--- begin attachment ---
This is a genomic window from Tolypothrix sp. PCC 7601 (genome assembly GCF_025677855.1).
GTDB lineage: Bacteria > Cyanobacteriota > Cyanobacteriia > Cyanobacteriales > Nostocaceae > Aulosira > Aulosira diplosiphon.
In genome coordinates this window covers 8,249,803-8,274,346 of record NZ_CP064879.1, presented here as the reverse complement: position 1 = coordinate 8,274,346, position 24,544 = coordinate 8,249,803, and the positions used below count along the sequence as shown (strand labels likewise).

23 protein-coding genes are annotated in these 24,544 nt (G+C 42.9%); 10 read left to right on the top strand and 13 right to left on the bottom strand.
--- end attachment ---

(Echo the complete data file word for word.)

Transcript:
This is a genomic window from Tolypothrix sp. PCC 7601 (genome assembly GCF_025677855.1).
GTDB lineage: Bacteria > Cyanobacteriota > Cyanobacteriia > Cyanobacteriales > Nostocaceae > Aulosira > Aulosira diplosiphon.
In genome coordinates this window covers 8,249,803-8,274,346 of record NZ_CP064879.1, presented here as the reverse complement: position 1 = coordinate 8,274,346, position 24,544 = coordinate 8,249,803, and the positions used below count along the sequence as shown (strand labels likewise).

23 protein-coding genes are annotated in these 24,544 nt (G+C 42.9%); 10 read left to right on the top strand and 13 right to left on the bottom strand.